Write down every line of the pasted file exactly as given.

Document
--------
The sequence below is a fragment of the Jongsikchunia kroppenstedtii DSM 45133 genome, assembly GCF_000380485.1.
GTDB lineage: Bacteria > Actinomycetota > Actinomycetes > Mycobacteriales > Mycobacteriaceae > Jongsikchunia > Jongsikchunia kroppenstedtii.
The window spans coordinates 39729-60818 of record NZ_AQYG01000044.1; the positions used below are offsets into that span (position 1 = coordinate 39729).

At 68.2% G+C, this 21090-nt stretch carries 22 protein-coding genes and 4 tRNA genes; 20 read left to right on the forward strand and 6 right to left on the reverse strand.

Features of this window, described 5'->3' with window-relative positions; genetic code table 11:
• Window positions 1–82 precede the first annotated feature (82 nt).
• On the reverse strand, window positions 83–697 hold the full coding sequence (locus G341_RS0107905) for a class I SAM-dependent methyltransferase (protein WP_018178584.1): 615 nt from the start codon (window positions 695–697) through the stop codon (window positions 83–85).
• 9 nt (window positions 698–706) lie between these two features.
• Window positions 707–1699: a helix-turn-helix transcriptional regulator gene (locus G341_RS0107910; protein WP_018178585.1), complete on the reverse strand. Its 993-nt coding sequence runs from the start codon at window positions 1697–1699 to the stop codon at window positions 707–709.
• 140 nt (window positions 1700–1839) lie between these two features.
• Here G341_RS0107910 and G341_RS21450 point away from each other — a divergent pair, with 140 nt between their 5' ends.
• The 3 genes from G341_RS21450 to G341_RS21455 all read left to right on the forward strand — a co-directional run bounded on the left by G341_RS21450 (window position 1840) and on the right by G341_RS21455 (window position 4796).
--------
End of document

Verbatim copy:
The sequence below is a fragment of the Jongsikchunia kroppenstedtii DSM 45133 genome, assembly GCF_000380485.1.
GTDB lineage: Bacteria > Actinomycetota > Actinomycetes > Mycobacteriales > Mycobacteriaceae > Jongsikchunia > Jongsikchunia kroppenstedtii.
The window spans coordinates 39729-60818 of record NZ_AQYG01000044.1; the positions used below are offsets into that span (position 1 = coordinate 39729).

At 68.2% G+C, this 21090-nt stretch carries 22 protein-coding genes and 4 tRNA genes; 20 read left to right on the forward strand and 6 right to left on the reverse strand.

Features of this window, described 5'->3' with window-relative positions; genetic code table 11:
• Window positions 1–82 precede the first annotated feature (82 nt).
• On the reverse strand, window positions 83–697 hold the full coding sequence (locus G341_RS0107905) for a class I SAM-dependent methyltransferase (protein WP_018178584.1): 615 nt from the start codon (window positions 695–697) through the stop codon (window positions 83–85).
• 9 nt (window positions 698–706) lie between these two features.
• Window positions 707–1699: a helix-turn-helix transcriptional regulator gene (locus G341_RS0107910; protein WP_018178585.1), complete on the reverse strand. Its 993-nt coding sequence runs from the start codon at window positions 1697–1699 to the stop codon at window positions 707–709.
• 140 nt (window positions 1700–1839) lie between these two features.
• Here G341_RS0107910 and G341_RS21450 point away from each other — a divergent pair, with 140 nt between their 5' ends.
• The 3 genes from G341_RS21450 to G341_RS21455 all read left to right on the forward strand — a co-directional run bounded on the left by G341_RS21450 (window position 1840) and on the right by G341_RS21455 (window position 4796).